The body of work that I have on display is around existing material and construction practices and rationales in the industry particularly pertaining to internal walls. Over the semester we have examined and critiqued these practices and formulated our own responses through systemized modular and prefabricated resolutions. The focus of my and my group’s work is that of new and innovative biomaterials that can offset manufacturing emissions as well as end of life waste while achieving impressive performance through the use of mycelium, hemp and mass timber products.

A View Between Clusters

The bio-wall system that was developed was employed by our group across a series of urban, peri-urban and rural contexts in order to test its versatility. The above image depicts a view from a development of cluster housing in a “green wedge” locale.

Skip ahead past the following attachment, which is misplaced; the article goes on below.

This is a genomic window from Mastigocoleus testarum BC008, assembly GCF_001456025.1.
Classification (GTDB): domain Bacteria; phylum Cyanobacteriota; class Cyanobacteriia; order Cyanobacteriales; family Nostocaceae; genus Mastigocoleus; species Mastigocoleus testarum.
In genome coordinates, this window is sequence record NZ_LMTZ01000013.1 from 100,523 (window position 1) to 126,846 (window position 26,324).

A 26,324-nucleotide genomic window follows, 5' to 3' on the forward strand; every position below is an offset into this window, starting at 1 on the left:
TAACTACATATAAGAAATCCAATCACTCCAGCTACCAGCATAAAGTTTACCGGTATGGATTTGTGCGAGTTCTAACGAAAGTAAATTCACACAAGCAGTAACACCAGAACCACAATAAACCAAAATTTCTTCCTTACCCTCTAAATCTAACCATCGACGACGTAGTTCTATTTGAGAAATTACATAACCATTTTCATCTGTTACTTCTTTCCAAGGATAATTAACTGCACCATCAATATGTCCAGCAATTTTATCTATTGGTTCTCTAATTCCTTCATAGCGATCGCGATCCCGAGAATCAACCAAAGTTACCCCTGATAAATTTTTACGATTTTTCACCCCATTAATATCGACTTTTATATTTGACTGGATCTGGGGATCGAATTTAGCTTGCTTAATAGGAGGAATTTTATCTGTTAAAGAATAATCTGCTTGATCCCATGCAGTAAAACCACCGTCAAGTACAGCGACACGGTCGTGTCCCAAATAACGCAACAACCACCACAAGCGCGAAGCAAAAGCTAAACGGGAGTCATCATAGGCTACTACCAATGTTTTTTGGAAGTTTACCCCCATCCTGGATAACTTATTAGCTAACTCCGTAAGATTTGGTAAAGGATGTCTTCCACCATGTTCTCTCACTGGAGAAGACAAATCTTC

An Overall View of the Cluster

The clusters have been integrated into a miniature “agro-forest”, a growing system that employs mimicry of natural ecologies to achieve a balanced and sustainable life cycle. This acts as a self-sustaining garden requiring little maintenance as well as hosting a series of indigenous productive plants.

A View Inside the Dwelling

The wall panels themselves are designed to reduce offcuts and onsite waste. Window modules have also been designed for the system to assist in this. When installing a window, one cuts the panel down to size and can reimplement the offcut into another section of the wall. The dimensions ensure that this offcut can be reintegrated rather than becoming waste product.
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